Paul the Simple
|Saint Paul the Simple|
Miniature from the Menologion of Basil II
|Coptic Orthodox Church
Eastern Orthodox Churches
Oriental Orthodox Churches
Roman Catholic Church
St. Paul the Simple of Egypt (d. ca. 339) was a hermit and disciple of St. Anthony. St John, the Abbot of Sinai wrote "Paul the Simple was a clear example for us, for he was the rule and type of blessed simplicity."
Paul was a farmer who, at the age of sixty, discovered that his beautiful wife was having an affair and so left her to become a hermit. Approaching St. Anthony, Paul indicated his desire to become a monk. Anthony responded by saying it would be quite impossible for a man of sixty years to adopted such a radical life style. He instead encouraged Paul to be content with the life of being a thankful and pious labourer. Paul was unsatisfied with this answer and responded by pleading his will to learn. Anthony said that if he wish to be a monk he should go to a cenobium. Anthony then fasted for five days. Upon the fourth day of fasting, Paul still had not left Anthony’s door. Fearing that Paul would die of thirst and hunger, Anthony took him in.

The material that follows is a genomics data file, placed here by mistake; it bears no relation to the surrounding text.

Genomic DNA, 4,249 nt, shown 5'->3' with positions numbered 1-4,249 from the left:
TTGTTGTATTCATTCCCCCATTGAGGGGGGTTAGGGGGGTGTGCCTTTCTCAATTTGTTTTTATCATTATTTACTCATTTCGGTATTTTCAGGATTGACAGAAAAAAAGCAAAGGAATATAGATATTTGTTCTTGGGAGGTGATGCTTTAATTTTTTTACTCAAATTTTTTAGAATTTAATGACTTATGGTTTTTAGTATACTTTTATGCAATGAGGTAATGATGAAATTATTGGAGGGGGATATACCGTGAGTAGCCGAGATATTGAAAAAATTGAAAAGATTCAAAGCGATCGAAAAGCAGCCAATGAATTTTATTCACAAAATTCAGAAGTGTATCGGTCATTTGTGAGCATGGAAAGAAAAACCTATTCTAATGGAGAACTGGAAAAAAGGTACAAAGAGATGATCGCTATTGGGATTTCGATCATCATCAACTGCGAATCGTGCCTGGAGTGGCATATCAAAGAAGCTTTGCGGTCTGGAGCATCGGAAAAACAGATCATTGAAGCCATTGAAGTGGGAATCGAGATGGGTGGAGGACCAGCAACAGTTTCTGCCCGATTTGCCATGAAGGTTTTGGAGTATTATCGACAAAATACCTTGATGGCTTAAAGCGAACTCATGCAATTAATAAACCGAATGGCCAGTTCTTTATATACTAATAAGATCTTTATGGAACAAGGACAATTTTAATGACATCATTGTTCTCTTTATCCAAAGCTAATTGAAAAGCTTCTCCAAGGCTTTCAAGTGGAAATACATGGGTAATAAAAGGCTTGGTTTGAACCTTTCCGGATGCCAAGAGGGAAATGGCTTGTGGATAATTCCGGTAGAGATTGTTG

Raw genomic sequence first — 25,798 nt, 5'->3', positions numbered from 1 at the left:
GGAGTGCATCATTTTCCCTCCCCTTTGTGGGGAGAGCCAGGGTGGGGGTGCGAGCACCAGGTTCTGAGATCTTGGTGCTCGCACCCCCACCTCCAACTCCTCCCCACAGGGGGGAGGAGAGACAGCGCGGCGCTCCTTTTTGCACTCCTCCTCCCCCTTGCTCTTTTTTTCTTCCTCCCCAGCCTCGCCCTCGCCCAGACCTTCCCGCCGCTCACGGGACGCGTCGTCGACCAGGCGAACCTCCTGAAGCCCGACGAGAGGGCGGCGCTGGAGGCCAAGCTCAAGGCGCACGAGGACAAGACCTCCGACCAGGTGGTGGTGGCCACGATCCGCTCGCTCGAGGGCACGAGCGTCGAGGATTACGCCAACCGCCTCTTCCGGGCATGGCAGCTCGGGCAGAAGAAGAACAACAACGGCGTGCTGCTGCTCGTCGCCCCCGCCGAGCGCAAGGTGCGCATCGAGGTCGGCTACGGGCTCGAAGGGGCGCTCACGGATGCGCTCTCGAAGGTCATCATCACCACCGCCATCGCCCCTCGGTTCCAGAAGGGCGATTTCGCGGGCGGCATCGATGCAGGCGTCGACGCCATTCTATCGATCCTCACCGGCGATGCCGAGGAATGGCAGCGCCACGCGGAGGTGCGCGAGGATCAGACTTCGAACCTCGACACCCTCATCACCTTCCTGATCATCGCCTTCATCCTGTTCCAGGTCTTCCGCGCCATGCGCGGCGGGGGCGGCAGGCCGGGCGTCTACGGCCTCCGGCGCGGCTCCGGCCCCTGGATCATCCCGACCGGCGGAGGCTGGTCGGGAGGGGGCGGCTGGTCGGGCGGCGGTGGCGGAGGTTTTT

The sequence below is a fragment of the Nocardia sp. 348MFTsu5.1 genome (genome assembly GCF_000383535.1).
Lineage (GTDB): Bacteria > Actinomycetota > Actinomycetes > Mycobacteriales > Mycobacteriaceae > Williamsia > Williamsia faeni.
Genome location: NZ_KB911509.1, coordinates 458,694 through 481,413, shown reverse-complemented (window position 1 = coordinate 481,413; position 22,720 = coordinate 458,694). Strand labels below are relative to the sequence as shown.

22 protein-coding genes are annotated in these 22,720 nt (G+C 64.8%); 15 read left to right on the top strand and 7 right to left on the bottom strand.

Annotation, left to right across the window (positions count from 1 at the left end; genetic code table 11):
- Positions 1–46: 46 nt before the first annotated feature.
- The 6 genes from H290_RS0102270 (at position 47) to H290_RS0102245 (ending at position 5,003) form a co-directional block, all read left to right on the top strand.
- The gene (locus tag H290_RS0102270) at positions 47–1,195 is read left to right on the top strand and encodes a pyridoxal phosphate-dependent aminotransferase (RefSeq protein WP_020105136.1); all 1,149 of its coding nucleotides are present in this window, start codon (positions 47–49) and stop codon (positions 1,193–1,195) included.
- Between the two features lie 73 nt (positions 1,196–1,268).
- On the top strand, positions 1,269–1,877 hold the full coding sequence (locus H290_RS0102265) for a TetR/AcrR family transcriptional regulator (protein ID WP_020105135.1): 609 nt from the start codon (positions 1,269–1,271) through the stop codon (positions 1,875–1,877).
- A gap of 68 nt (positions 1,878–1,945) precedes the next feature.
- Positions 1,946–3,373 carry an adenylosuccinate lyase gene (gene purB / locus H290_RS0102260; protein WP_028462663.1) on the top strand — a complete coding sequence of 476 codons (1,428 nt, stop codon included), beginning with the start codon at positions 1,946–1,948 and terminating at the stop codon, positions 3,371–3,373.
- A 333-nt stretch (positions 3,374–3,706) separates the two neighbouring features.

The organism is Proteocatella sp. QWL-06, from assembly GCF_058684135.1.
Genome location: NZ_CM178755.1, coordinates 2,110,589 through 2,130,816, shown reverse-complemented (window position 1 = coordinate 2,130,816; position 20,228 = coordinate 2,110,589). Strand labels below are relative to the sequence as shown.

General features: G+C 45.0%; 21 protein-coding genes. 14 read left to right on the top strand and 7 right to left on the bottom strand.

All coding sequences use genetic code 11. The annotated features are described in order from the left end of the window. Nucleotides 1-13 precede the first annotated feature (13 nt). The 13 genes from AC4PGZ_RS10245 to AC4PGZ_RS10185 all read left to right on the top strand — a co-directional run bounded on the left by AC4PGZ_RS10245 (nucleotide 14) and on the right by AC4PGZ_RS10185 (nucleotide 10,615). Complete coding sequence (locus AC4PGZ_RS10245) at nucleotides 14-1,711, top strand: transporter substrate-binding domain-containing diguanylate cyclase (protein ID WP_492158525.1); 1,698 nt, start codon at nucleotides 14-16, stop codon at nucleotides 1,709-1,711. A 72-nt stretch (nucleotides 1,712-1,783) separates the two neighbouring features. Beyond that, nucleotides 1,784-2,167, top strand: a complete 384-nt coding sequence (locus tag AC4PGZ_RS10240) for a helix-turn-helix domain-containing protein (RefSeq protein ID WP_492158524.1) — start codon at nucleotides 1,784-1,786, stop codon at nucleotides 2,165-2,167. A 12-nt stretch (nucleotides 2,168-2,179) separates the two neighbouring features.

That night at dinner, St. Anthony took a crust of bread and gave three to Paul. When each had eaten one crust, Anthony told Paul to eat another. "If you have another one, I will," said Paul, "but not if you won't." "I've had quite sufficient for one who is a monk," said Anthony. Paul replied, "Then one is enough for me, for I want to be a monk."
St. Anthony continued to test Paul's endurance and humility through hard work, severe fasting, with nightly vigils, constant singing of Psalms and prostrations. Anthony, who was impressed by Paul's dedication, permitted Paul a separate cell.
Eventually, it was said that, Paul the Simple was able to cast out demons. Anthony, it is recorded, had passed a possessed youth saying, "I cannot help the boy, for I have not received power over the Prince of the demons. Paul the Simple, however, does have this gift."